When the storm threatens
Check supplies and make sure you have the following items: portable radio with fresh batteries, flashlight, first-aid kit, canned or packaged food that can be prepared without cooking or refrigeration, several days’ supply of drinking water (one gallon per person, per day), a full tank of gas in your car and cash.
Unplug major, non-vital appliances. Advanced surge-protection systems will protect your home from most power surges, but will not prevent damage from a direct lighting strike.
Pay attention to local television and radio broadcasts for storm position, intensity and expected landfall.
Prepare for high winds by boarding up or taping windows and other glass, anchoring objects outside and bracing the garage door.
Secure boats and trailers on land and check mooring lines of boats in the water.
Put important papers in watertight containers (take them if you evacuate) and move valuables to upper stories of your home.
Fill your bathtub with water for sanitary purposes. Because water conducts electricity, it is not safe to run water during a storm.
If you know someone who relies on electric-powered life-support equipment, be prepared to move that person to a facility outside of the storm’s projected path to avoid the risk of an extended power outage.
When the storm hits
Stay indoors in an inside room away from doors and windows, electrical outlets and water pipes.
Keep television and radio tuned for information from official sources. Be prepared to evacuate at a moment’s notice.
If you evacuate, shut off gas, water and electricity (electricity can be shut off at the breaker box). Take blankets, first-aid supplies and other essential items with you to the nearest shelter.
After the storm has passed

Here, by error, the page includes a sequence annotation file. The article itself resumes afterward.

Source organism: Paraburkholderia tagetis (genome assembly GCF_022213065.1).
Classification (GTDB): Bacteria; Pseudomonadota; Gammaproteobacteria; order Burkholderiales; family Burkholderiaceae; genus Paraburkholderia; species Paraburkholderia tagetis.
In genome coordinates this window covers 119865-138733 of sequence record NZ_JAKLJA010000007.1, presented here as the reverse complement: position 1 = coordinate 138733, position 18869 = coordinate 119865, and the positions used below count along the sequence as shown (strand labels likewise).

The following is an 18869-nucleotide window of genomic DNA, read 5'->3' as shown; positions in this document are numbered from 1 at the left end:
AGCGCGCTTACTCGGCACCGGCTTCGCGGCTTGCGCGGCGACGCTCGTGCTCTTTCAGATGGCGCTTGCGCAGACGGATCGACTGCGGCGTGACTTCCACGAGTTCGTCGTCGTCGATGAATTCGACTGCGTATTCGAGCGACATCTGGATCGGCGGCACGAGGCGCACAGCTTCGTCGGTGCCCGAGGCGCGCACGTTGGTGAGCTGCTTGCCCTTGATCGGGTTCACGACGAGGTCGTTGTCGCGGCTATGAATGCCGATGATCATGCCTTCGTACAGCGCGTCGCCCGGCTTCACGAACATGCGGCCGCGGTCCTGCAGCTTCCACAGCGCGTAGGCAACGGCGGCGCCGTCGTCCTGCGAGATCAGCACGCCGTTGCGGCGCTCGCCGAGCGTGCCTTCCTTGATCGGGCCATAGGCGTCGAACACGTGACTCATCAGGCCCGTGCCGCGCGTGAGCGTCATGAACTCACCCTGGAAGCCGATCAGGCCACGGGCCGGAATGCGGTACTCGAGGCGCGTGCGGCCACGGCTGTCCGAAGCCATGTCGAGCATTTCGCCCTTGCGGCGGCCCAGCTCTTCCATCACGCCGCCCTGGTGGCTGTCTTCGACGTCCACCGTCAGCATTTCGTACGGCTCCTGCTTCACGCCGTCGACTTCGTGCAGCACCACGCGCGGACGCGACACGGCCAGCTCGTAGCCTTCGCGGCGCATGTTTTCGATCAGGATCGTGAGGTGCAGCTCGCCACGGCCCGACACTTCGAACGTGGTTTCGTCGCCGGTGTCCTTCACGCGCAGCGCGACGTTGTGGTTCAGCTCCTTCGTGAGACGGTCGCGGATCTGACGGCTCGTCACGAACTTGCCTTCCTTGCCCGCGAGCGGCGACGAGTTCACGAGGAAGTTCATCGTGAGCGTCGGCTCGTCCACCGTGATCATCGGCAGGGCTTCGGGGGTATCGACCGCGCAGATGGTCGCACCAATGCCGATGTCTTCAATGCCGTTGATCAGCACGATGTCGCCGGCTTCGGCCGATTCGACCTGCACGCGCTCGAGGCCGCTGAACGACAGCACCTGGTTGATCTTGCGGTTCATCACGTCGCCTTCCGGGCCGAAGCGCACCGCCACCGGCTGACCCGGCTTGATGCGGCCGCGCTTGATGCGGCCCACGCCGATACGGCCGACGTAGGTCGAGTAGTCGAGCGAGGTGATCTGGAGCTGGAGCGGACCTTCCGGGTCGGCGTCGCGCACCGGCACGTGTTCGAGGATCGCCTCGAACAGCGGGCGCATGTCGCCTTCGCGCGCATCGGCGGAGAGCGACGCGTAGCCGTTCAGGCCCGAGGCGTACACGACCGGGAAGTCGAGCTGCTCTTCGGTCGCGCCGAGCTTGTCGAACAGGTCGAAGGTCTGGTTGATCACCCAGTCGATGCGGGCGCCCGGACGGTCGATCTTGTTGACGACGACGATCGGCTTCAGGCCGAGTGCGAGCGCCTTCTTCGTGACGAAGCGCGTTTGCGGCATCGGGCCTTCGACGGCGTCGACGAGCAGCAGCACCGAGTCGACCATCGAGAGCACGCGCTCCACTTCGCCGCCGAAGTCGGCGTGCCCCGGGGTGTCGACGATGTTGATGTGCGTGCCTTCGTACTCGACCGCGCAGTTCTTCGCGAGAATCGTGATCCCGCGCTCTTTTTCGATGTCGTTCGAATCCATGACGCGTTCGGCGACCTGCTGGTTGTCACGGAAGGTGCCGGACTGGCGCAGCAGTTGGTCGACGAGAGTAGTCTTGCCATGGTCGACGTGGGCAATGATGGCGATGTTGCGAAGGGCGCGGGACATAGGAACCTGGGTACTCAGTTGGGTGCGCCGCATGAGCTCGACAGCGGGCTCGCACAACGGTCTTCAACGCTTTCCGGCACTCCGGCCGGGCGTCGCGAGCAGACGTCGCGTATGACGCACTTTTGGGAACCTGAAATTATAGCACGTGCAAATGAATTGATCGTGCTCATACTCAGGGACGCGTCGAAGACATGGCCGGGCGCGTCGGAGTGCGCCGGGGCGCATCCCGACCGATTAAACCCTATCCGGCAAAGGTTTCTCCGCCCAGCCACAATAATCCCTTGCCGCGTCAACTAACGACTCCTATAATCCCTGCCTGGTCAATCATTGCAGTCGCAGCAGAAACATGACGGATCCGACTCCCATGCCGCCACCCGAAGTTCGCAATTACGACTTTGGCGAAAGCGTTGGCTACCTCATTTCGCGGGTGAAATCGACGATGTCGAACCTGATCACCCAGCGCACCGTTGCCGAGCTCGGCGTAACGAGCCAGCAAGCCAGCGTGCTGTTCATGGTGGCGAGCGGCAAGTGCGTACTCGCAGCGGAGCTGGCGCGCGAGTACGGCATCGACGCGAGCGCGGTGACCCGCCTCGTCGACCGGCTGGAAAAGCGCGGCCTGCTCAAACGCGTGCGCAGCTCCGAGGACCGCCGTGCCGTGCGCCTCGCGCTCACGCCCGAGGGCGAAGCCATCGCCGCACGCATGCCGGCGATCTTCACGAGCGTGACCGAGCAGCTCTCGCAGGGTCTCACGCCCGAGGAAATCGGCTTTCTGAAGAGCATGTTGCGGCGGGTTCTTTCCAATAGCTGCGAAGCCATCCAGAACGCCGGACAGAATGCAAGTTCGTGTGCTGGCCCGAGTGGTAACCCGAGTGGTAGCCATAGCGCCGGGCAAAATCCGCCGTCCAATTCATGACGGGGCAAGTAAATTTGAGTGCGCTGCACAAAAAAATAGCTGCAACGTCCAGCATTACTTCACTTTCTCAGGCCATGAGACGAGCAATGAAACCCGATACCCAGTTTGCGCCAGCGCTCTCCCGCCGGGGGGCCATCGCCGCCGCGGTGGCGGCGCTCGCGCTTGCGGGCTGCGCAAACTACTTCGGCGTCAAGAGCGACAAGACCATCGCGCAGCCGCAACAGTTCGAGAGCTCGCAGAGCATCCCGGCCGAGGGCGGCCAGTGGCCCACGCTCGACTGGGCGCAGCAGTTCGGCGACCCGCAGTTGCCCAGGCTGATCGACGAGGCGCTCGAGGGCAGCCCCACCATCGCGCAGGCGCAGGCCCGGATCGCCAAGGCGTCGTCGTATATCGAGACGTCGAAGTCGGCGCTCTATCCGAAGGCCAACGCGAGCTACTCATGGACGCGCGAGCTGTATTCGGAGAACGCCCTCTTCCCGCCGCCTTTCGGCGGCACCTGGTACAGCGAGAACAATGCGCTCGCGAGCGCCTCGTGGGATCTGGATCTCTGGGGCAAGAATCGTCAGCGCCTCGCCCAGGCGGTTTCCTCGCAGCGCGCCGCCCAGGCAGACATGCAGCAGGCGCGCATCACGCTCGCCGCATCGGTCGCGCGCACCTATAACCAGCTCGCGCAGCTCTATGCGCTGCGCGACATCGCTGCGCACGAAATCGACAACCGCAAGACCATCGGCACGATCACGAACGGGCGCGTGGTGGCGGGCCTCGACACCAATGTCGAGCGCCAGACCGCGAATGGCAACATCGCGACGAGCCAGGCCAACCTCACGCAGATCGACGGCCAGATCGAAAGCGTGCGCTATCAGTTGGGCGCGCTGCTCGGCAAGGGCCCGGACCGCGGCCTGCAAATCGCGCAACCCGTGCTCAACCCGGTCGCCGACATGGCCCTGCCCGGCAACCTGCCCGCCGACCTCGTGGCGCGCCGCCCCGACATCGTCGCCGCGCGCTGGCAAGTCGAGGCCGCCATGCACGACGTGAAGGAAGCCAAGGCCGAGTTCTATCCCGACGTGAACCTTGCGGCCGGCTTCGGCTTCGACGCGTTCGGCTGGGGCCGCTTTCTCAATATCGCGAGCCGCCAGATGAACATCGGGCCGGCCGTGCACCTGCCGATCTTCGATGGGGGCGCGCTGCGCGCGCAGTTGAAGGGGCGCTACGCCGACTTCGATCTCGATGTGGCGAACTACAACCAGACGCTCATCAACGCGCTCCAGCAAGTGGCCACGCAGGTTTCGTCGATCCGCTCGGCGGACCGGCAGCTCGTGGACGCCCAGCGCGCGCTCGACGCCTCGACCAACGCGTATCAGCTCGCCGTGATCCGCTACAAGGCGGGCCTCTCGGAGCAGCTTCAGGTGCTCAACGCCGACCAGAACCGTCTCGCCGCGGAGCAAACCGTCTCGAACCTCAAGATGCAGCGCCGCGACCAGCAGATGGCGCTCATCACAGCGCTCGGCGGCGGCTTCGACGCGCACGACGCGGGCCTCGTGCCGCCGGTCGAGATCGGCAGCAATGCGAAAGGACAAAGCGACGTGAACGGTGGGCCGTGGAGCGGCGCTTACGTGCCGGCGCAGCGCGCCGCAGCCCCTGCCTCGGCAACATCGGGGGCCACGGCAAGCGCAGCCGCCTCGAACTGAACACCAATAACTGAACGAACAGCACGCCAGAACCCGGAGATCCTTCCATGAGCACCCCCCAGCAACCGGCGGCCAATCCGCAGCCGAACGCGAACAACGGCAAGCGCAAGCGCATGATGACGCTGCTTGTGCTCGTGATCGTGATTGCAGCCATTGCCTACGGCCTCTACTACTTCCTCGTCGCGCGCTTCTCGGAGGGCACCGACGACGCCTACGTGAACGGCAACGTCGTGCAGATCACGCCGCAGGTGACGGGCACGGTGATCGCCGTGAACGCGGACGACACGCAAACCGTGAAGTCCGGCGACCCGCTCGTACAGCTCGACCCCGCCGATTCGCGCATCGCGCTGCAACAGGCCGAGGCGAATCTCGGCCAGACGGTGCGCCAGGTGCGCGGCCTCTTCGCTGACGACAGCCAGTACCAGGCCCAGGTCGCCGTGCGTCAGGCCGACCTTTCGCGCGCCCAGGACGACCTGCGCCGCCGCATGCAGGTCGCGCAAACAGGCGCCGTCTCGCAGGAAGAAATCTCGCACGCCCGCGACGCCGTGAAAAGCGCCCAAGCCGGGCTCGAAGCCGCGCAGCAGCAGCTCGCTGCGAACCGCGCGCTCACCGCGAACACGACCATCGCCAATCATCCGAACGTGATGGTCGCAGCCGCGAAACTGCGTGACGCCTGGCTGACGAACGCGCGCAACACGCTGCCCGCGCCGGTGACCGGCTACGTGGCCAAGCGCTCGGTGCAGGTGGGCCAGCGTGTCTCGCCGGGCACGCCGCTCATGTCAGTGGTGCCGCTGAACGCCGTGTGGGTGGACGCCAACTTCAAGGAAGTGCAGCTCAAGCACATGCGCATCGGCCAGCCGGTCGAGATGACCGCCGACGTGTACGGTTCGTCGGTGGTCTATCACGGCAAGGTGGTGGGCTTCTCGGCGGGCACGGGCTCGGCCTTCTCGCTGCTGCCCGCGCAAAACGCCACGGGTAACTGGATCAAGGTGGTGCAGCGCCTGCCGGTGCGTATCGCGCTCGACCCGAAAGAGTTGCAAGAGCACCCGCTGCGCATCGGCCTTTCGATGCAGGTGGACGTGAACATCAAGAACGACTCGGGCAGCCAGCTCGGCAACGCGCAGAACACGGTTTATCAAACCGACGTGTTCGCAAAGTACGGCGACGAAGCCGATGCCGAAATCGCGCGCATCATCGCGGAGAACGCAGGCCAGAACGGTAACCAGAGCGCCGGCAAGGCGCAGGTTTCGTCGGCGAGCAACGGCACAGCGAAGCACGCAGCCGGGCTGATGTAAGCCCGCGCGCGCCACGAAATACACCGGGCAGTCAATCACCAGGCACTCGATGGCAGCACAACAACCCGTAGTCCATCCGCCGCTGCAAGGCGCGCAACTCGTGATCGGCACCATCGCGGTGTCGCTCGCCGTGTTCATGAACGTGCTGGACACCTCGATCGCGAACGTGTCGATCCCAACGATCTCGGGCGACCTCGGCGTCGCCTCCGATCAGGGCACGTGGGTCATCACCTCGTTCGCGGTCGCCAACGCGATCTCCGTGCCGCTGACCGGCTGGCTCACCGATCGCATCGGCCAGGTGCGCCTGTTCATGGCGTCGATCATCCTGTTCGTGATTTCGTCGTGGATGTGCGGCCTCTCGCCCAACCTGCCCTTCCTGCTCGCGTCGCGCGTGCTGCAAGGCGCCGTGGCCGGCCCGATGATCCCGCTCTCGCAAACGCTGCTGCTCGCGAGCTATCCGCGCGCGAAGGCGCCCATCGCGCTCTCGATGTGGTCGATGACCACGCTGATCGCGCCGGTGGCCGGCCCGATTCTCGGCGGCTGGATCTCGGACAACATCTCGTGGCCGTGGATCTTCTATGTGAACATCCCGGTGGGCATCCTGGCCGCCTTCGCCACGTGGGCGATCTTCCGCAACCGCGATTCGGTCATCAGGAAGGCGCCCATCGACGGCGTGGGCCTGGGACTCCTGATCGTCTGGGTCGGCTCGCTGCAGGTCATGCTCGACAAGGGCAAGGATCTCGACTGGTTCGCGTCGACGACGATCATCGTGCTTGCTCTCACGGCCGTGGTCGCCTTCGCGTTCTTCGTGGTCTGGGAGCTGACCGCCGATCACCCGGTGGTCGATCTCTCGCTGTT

Never go near downed power lines. Always assume they are energized and extremely dangerous. If someone suffers an electric shock, call 911 or your local rescue squad immediately. Even minor shocks may cause serious health problems later.
Check for electrical damage inside your home, such as frayed wires, sparks or the smell of burning insulation. If you find damage, don’t turn your power on until an electrician inspects your system and makes necessary repairs.
Walk and drive cautiously. Watch out for debris-filled streets and weakened bridges. Snakes and insects can be a problem after storms.
Use your emergency water supply or boil water before drinking it until local officials deem the water supply safe. Report broken sewer or water mains.
Make temporary repairs to protect property from further damage or looting. Beware of unscrupulous contractors.
If the power goes out
Keep refrigerator and freezer doors closed. Food usually stays frozen about 48 hours. A refrigerator can keep food cold for about four hours. Remember, when in doubt, throw it out.
Do not connect a generator directly to your home’s electrical system. It is dangerous to you, your neighbors and utility workers. Follow manufacturer’s directions regarding connecting appliances directly to your generator.
In any power outage, utility crews restore service as quickly as possible, starting with the largest lines serving the most people.
For more storm and safety information, visit Progress Energy’s storm site at www.progress-energy.com/storm.